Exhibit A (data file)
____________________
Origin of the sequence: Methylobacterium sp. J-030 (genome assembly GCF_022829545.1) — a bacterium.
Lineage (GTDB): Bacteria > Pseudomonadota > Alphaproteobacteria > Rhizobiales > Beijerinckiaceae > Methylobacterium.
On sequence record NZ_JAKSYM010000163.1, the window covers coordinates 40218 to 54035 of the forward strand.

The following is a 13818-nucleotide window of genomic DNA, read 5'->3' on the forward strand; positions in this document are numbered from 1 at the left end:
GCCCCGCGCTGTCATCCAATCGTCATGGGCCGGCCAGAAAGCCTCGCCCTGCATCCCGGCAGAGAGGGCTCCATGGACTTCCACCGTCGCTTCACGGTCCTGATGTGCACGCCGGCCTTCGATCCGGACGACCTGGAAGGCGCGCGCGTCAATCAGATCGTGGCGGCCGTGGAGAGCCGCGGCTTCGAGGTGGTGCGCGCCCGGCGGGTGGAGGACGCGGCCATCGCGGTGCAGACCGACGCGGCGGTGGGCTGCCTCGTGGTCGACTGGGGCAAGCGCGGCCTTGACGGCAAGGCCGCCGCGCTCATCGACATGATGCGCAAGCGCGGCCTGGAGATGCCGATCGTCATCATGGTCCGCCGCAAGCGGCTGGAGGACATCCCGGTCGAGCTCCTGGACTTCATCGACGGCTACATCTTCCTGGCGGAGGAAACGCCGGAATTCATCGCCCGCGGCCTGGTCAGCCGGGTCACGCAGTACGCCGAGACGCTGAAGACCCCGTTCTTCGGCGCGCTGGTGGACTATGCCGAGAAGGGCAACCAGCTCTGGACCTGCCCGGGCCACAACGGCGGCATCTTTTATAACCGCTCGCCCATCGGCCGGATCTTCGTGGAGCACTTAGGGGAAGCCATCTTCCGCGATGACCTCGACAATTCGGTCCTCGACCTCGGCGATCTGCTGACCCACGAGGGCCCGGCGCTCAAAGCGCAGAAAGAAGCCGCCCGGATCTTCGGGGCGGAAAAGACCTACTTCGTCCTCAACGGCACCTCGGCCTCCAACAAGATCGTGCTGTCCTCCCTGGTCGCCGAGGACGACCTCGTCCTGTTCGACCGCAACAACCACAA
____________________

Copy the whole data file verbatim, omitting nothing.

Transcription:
Origin of the sequence: Methylobacterium sp. J-030 (genome assembly GCF_022829545.1) — a bacterium.
Lineage (GTDB): Bacteria > Pseudomonadota > Alphaproteobacteria > Rhizobiales > Beijerinckiaceae > Methylobacterium.
On sequence record NZ_JAKSYM010000163.1, the window covers coordinates 40218 to 54035 of the forward strand.

The following is a 13818-nucleotide window of genomic DNA, read 5'->3' on the forward strand; positions in this document are numbered from 1 at the left end:
GCCCCGCGCTGTCATCCAATCGTCATGGGCCGGCCAGAAAGCCTCGCCCTGCATCCCGGCAGAGAGGGCTCCATGGACTTCCACCGTCGCTTCACGGTCCTGATGTGCACGCCGGCCTTCGATCCGGACGACCTGGAAGGCGCGCGCGTCAATCAGATCGTGGCGGCCGTGGAGAGCCGCGGCTTCGAGGTGGTGCGCGCCCGGCGGGTGGAGGACGCGGCCATCGCGGTGCAGACCGACGCGGCGGTGGGCTGCCTCGTGGTCGACTGGGGCAAGCGCGGCCTTGACGGCAAGGCCGCCGCGCTCATCGACATGATGCGCAAGCGCGGCCTGGAGATGCCGATCGTCATCATGGTCCGCCGCAAGCGGCTGGAGGACATCCCGGTCGAGCTCCTGGACTTCATCGACGGCTACATCTTCCTGGCGGAGGAAACGCCGGAATTCATCGCCCGCGGCCTGGTCAGCCGGGTCACGCAGTACGCCGAGACGCTGAAGACCCCGTTCTTCGGCGCGCTGGTGGACTATGCCGAGAAGGGCAACCAGCTCTGGACCTGCCCGGGCCACAACGGCGGCATCTTTTATAACCGCTCGCCCATCGGCCGGATCTTCGTGGAGCACTTAGGGGAAGCCATCTTCCGCGATGACCTCGACAATTCGGTCCTCGACCTCGGCGATCTGCTGACCCACGAGGGCCCGGCGCTCAAAGCGCAGAAAGAAGCCGCCCGGATCTTCGGGGCGGAAAAGACCTACTTCGTCCTCAACGGCACCTCGGCCTCCAACAAGATCGTGCTGTCCTCCCTGGTCGCCGAGGACGACCTCGTCCTGTTCGACCGCAACAACCACAA